No, no. Many of them… you don’t have to necessarily be a racist yourself to perpetuate racism, right? People have been socialized to believe certain things; they see it as the norm. So they perpetuate racism quite often without understanding that they’re doing it. I think this idea that you can be active or passive in the perpetuation of racism is a powerful one, you know? So if you’re, again, a Ku Klux Klanner, you’re active in it. But if you’re somebody who sits around and watches educational curricula go on as is, and you don’t do anything about it — you’re a school board member, you might not necessarily be a racist, but you’re allowing racism to flourish.
In the study of critical race theory, are there things addressed in that to instruct people on how to not perpetuate racism in institutions?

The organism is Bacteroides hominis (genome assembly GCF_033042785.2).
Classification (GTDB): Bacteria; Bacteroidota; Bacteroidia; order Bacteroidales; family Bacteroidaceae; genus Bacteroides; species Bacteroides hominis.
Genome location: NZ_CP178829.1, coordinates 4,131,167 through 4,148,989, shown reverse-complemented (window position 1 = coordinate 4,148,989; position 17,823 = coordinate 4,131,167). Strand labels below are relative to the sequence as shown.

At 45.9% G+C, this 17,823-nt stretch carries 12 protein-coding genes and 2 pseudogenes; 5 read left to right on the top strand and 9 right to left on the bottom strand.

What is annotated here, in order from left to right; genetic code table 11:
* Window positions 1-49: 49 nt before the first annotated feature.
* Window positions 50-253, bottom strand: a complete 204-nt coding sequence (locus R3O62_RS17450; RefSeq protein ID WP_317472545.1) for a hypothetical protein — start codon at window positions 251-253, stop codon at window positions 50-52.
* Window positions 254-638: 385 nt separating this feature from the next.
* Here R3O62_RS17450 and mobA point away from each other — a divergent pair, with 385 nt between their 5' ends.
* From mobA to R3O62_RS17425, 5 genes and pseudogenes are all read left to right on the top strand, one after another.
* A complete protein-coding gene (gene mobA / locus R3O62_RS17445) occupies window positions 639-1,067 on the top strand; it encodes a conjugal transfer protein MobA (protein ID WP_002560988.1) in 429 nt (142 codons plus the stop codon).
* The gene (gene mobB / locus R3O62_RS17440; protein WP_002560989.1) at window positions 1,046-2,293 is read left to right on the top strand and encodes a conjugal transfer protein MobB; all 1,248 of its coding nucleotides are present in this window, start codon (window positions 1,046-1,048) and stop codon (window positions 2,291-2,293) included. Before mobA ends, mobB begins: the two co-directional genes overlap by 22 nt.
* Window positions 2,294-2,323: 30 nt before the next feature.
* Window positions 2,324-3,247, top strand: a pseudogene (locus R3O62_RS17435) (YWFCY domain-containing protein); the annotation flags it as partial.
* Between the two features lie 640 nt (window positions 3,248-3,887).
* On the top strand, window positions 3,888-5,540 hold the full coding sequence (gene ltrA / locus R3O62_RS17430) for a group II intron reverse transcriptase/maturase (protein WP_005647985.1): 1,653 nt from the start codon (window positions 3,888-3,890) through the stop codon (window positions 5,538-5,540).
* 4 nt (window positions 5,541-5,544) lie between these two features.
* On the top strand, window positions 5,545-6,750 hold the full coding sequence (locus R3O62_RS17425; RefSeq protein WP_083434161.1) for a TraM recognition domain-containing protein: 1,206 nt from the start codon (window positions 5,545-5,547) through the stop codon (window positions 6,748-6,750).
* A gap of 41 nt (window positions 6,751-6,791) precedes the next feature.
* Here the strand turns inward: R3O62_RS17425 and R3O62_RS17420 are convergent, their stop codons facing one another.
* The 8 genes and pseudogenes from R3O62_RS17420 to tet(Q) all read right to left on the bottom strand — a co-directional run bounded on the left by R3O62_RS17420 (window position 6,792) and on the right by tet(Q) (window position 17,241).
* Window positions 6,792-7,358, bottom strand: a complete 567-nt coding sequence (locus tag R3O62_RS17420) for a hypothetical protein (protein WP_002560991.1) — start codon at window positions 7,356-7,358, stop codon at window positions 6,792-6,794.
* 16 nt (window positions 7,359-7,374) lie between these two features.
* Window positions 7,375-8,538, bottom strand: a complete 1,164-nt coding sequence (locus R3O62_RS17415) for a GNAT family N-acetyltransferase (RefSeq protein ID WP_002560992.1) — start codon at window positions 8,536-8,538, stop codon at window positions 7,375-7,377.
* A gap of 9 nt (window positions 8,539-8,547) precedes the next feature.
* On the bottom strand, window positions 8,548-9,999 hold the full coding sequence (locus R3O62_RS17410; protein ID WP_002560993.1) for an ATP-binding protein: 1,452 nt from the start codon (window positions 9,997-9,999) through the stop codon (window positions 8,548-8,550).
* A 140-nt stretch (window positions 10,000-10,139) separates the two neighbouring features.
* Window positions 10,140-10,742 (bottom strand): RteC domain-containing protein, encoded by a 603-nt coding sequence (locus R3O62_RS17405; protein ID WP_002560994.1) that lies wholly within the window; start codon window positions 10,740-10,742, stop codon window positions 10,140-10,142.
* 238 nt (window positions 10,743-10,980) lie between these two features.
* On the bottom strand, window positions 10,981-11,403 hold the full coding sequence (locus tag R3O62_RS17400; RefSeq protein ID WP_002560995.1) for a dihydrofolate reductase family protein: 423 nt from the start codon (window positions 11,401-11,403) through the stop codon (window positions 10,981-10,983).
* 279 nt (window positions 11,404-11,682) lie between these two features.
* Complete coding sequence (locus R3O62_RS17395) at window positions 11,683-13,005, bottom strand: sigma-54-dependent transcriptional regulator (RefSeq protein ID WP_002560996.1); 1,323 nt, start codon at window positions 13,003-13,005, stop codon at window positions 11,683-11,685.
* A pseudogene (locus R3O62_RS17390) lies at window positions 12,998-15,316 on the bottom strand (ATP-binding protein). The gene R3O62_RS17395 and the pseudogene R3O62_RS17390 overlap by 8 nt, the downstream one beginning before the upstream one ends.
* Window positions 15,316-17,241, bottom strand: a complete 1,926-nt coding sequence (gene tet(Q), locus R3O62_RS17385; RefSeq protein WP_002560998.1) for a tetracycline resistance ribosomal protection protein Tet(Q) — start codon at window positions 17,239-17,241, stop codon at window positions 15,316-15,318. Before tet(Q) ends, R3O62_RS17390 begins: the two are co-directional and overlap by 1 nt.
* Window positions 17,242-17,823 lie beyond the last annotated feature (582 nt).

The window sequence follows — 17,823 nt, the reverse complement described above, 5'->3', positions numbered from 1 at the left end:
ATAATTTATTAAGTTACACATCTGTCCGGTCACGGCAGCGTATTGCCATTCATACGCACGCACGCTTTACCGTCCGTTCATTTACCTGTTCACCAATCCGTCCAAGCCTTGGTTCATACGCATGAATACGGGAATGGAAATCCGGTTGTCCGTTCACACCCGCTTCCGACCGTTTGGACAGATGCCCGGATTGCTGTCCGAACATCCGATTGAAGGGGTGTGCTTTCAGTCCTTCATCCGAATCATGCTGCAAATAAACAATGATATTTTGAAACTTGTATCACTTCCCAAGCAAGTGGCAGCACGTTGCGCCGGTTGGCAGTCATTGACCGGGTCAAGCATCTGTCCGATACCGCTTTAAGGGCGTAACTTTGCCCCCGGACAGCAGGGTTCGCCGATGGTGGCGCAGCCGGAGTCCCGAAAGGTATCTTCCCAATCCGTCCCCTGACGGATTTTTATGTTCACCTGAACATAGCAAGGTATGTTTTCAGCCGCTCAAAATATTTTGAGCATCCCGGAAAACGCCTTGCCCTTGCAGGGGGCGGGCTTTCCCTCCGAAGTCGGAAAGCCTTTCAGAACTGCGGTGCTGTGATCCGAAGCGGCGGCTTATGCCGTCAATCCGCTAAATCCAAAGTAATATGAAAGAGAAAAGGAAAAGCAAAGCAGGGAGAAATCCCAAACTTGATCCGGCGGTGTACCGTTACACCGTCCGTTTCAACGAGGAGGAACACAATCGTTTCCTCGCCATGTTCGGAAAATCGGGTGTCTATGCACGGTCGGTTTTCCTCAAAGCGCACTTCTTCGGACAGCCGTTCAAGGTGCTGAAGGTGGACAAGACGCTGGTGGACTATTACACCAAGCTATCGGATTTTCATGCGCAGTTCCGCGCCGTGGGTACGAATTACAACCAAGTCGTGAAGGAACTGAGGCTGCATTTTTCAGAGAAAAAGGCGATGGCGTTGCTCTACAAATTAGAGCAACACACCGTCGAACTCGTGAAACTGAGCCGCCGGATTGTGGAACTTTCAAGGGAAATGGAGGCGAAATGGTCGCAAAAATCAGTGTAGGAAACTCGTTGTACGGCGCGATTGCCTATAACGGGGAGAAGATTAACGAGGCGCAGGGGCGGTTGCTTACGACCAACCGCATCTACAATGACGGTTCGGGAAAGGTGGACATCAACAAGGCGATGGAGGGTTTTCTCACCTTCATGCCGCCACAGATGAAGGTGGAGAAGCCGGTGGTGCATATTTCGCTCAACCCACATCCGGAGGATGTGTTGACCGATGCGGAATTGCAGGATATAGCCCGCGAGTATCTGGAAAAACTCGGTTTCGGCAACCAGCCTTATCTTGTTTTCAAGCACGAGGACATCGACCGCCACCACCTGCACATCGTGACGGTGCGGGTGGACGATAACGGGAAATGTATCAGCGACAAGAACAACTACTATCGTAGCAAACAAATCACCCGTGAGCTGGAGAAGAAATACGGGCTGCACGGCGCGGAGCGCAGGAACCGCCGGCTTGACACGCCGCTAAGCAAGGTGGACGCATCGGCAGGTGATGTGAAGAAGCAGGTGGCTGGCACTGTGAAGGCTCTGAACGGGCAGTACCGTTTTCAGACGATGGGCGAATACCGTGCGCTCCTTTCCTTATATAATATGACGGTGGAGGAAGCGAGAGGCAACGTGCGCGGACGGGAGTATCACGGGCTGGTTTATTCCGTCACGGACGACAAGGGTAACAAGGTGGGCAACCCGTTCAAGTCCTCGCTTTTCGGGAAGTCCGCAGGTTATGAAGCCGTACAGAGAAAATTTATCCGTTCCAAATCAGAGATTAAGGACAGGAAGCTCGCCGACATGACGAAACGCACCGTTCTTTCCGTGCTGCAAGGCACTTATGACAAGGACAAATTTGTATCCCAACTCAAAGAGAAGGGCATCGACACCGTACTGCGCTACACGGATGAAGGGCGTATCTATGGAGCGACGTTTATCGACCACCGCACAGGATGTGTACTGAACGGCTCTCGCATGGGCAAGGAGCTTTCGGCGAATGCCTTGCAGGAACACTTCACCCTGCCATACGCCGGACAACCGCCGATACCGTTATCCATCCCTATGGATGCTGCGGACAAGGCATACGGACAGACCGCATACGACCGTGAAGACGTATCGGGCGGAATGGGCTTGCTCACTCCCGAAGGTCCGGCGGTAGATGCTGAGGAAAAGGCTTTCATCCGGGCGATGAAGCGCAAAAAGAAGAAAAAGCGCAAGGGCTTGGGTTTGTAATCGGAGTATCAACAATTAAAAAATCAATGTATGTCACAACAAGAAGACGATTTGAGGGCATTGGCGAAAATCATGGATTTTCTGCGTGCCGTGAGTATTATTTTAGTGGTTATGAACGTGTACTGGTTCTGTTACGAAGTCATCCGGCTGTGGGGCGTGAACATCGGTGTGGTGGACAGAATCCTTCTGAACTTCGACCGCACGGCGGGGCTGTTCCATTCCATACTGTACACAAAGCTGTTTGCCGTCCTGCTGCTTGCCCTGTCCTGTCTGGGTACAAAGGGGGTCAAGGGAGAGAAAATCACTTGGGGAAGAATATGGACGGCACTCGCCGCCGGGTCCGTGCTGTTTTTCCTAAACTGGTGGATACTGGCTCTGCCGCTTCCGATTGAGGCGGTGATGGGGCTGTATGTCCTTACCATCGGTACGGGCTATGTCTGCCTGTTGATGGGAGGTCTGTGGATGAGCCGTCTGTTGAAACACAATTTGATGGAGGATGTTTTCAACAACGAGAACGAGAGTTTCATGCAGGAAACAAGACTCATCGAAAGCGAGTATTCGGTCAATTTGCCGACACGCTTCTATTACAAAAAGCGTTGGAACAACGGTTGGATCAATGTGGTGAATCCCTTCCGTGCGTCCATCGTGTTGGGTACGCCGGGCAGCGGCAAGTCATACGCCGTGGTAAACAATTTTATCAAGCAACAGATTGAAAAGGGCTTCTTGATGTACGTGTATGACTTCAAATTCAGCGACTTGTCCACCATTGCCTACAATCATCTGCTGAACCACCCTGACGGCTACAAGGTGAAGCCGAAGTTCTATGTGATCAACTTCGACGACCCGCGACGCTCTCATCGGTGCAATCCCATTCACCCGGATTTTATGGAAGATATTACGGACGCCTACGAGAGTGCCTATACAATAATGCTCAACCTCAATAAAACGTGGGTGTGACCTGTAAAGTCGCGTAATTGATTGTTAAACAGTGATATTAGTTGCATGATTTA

Well, I don’t know in particular. I mean that’s falling into a different area. The biggest thing is how institutions, how critical race theory frames institutional racism. And again, it is really, really, really important, Danielle, because this is, this does not get emphasized enough, the argument against critical race theory, that is a canard. That’s a diversion. And I’ve been teaching Black Studies for 25 years; I’ve never asked the question on a test to which critical race theory was the answer, all right? So that’s a canard. You can take away that term, and the intellectual practice is still there. Because the intellectual practice was there before the term itself was coined, you know? And most stories that I read, almost all of them, miss that point. I think the people who are behaving in institutionally racist ways right now, talking about legislators and others, they’re attacking critical race theory; they’re using that term in the same way that they use Black Lives Matter to attack racial equality. You know, it is, I think it’s the same thing. I don’t think these people have a problem with critical race theory, quite frankly. I think they have a problem with any educational practice that attacks white supremacy and calls it out for what it is. And that’s really, I mean, that is the crux of the argument that I’m always making with people when this comes up.